Once you’ve reached an agreement for buying out partnership interest, the final step is to complete all paperwork to activate the buyout. This includes filing all relevant forms with federal, state and local officials. For instance, you’ll need to update your business ownership information. 

Partners leaving the company should have their names removed from company accounts and should be released from company liability. Your attorney can assist with completing this part of the process.

Follow Buyout Best Practices for a Smooth Acquisition Process

The path to buying out a business partner begins with identifying your motives for wanting to acquire your company, which can help you determine the best way to proceed. A review of your partnership agreement in consultation with an accountant and attorney can help you evaluate whether a buyout is the best way to achieve your goals.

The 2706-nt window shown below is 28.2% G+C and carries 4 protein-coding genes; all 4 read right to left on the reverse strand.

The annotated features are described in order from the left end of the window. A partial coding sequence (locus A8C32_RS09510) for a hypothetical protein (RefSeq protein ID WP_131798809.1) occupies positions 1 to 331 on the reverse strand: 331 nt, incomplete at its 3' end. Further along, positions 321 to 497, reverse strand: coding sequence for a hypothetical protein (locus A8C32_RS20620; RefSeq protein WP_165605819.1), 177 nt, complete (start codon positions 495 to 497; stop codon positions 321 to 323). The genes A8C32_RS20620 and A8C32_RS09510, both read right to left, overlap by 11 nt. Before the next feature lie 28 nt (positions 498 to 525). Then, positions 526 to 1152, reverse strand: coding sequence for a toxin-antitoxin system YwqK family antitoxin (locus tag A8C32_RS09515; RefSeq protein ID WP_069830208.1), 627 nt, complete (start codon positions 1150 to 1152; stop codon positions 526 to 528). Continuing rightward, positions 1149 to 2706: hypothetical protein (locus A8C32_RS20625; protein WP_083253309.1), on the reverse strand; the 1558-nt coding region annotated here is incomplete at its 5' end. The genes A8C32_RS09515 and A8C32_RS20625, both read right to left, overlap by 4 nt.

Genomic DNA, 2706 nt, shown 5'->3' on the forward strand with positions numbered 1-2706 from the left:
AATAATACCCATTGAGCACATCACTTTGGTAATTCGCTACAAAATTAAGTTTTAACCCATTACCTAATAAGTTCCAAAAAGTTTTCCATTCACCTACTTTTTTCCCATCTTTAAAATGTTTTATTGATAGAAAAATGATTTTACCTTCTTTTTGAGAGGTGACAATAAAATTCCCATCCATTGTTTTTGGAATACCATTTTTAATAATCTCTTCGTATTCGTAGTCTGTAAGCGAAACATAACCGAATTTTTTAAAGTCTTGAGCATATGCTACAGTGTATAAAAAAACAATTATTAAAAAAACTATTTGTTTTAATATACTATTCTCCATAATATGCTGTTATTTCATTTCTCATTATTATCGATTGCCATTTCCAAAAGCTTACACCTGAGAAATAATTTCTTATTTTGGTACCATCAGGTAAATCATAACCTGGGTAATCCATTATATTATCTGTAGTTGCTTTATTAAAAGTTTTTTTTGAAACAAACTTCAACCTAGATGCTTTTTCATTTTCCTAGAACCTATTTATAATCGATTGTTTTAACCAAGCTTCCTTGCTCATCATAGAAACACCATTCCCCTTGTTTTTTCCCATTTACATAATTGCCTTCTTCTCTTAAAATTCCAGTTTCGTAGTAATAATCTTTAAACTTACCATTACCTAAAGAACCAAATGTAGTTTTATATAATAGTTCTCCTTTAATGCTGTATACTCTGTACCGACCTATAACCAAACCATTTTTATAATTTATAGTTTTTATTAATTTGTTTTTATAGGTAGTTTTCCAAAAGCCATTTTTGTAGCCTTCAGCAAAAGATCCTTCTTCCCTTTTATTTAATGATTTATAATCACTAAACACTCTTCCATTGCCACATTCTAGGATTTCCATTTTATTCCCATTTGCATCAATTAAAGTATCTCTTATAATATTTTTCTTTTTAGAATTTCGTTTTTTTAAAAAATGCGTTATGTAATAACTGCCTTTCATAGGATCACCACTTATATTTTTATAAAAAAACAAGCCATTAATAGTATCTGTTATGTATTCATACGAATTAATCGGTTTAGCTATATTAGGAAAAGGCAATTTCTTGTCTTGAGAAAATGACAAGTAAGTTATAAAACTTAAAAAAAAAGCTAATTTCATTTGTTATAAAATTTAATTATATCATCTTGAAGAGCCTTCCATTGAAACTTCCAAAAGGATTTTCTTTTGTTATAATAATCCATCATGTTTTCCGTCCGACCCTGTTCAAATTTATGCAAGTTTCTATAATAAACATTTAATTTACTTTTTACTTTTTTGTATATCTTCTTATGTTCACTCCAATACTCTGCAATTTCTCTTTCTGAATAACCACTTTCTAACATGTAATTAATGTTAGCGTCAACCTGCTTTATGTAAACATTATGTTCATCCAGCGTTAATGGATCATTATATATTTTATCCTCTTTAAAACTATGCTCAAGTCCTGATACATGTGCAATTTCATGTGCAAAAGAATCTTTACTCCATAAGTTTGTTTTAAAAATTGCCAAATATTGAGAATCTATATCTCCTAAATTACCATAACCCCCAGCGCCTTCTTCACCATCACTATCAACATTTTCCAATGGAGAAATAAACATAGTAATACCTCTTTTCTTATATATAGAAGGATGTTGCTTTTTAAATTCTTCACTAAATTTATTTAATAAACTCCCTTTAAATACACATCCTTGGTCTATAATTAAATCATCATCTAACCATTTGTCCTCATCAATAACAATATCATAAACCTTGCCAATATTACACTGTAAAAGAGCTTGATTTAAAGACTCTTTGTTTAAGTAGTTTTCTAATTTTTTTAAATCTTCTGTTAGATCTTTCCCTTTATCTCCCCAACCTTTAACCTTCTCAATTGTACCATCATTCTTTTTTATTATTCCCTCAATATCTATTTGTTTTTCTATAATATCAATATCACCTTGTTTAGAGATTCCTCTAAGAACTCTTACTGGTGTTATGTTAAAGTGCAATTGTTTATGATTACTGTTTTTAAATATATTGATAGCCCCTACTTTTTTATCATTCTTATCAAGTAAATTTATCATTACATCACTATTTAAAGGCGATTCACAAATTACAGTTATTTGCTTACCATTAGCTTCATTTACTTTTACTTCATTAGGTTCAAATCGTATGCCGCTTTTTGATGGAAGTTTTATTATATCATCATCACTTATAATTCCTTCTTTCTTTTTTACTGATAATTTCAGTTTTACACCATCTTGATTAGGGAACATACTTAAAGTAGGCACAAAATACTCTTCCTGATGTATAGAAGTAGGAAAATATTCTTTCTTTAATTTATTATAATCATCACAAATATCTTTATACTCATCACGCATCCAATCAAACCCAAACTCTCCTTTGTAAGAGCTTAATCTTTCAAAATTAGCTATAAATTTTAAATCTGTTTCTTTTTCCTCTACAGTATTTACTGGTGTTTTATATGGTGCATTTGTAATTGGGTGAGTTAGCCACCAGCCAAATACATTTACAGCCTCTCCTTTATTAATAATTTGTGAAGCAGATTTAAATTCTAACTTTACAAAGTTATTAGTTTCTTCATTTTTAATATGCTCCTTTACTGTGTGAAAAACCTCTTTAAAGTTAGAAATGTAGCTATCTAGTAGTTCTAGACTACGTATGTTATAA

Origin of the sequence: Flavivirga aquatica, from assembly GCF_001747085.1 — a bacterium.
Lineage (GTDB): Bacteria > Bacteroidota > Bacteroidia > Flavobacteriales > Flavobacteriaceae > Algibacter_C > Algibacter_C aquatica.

Say that you do decide to go ahead with a buyout. You’ll need to:

  • Talk with your partners
  • Get a business valuation
  • Find financing for your buyout
  • Draw up a buyout agreement

Filling out the required paperwork puts the cap on a successful buyout process.

Note that if you need additional financing to follow through with your buyout plans, Fast Capital 360 can help you find and compare loan offers and other financing arrangements. Take a few minutes to fill out our free, no-obligation prequalifying application and find out what types of financing resources may be available to support your buyout plans.

Roy Rasmussen Contributing Writer for Fast Capital 360
Roy is a respected, published author on topics including business coaching, small business management and business automation as well as an expert business plan writer and strategist.